“And when last we met you offered then that I might come into—” Again, the sudden drying of the mouth. This time, the words came after only a slight fumble—”your confidence?”

    Mazarini wondered that the cardinal did not hear the thunder of his heart. It was like holding the perfect hand at cards, hoping against hope that the betting could be run up to higher and higher levels without—but Richelieu was nodding, slow and liquid, dreamlike, as if under water.

    “Confidence,” mused the cardinal. “As good a word as any. Knowing what you would do, what you are capable of. I saw some of it at Lyon—I greeted you thinking you came to spy, not to treat, convinced you adhered wholly to my King’s enemies. Two hours and you had convinced me of much that turned out to be for the good of everyone involved. And then your theatrical coup at Casale—magnificent!”

    “Your Eminence is too kind.”

    “Ah, Monsignor, but what you will do—it justifies your promise now, if my humble opinion counts for anything. Yes, justifies it amply. Revolution, war, heresy—through all of these to make France the great power of Europe for a hundred years.” A sigh, and a deep one. “And for nothing.”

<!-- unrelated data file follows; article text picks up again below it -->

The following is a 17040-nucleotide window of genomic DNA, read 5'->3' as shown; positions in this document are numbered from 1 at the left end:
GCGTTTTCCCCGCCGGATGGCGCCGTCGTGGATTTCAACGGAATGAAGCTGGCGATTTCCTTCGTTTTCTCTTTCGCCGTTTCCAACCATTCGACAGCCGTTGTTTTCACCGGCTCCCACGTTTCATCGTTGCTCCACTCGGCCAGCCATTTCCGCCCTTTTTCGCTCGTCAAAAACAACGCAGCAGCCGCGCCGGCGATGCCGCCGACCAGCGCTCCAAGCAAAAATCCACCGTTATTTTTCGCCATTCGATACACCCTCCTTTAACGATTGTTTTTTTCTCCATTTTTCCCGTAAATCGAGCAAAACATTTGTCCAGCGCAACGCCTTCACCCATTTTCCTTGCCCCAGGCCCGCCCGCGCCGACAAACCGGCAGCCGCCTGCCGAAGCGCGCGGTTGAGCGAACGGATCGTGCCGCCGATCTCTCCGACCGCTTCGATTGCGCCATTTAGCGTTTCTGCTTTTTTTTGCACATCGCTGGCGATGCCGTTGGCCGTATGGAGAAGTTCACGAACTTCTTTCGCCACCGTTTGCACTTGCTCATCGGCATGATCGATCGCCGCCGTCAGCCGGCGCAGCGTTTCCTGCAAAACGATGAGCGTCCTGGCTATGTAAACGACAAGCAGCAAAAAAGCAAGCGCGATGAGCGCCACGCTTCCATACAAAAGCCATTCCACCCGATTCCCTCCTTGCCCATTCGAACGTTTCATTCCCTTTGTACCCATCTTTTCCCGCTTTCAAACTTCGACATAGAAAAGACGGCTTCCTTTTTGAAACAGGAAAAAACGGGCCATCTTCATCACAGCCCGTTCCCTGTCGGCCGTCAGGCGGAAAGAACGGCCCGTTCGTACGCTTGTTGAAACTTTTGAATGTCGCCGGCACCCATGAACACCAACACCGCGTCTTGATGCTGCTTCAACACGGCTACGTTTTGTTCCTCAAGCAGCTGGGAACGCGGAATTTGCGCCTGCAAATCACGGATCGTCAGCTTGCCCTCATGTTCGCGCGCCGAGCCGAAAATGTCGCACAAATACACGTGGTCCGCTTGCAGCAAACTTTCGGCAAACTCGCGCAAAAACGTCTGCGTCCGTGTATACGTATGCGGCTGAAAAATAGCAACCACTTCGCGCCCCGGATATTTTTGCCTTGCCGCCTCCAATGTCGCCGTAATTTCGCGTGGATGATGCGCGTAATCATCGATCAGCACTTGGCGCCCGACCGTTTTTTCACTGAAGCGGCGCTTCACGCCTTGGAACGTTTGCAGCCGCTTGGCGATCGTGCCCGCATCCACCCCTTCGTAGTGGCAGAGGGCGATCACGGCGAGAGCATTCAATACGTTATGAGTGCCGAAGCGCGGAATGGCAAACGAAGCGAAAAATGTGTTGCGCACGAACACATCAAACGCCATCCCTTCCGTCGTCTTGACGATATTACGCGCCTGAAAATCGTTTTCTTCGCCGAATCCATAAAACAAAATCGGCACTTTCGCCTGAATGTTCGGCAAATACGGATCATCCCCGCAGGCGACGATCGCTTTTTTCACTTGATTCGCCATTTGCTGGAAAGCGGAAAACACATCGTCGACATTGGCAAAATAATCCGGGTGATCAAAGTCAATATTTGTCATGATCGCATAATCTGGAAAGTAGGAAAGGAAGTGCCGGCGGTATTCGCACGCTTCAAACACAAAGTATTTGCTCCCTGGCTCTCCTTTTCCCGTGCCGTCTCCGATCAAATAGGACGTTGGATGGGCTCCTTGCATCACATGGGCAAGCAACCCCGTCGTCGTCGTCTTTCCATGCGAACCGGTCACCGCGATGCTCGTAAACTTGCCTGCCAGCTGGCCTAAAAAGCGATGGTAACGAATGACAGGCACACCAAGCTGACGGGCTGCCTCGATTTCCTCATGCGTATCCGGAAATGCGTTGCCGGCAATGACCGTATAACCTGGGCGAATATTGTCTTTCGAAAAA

“Your Eminence?”

    Richelieu smiled in response, small and sad, suddenly wearing every one of his years. “Neither of our other selves was to know. Not Cardinal Richelieu, nor the Cardinal Mazarin who succeeded him so capably. While we made France anew in the image of a beautiful, strong, holy nation, the English simply spread out over the world and... stole it.”

    Mazarini nodded. The governance of the English might be in the hands of fools and outright villains more often than not, but there was no denying the inventive, indefatigable wanderlust they seemed to imbibe with their mother’s milk. Or the roving commission of violent larceny each Englishman seemed to grant himself as soon as he could walk. Other nations fought the Algerine or the Dunkerker to suppress piracy. For the English, it was to serve the competition a bad turn.

    How typical of such, thought Mazarini, to steal the whole of a future, for there was much in what Richelieu had said that he had seen in the little of the future’s history that Harry Lefferts had known. Harry had cheerfully admitted having paid precious little attention to his studies, but his every act and thought spoke of the domination of the Anglophone peoples of the world he had come from.

    On the other hand, that hegemony had also created Grantville. On which, Mazarini reminded himself, he had felt called to wager so much.

    “I see,” was all he said.

    Richelieu nodded. “I will not find extravagance of use, here and now, will I? I should keep my hat on, not so?”

    Mazarini smiled. He remembered the theatrics Richelieu had displayed himself at Lyon, tearing off his hat and stamping on it. The cardinal as well as the monSignor could take pleasure in executing a coup de theatre.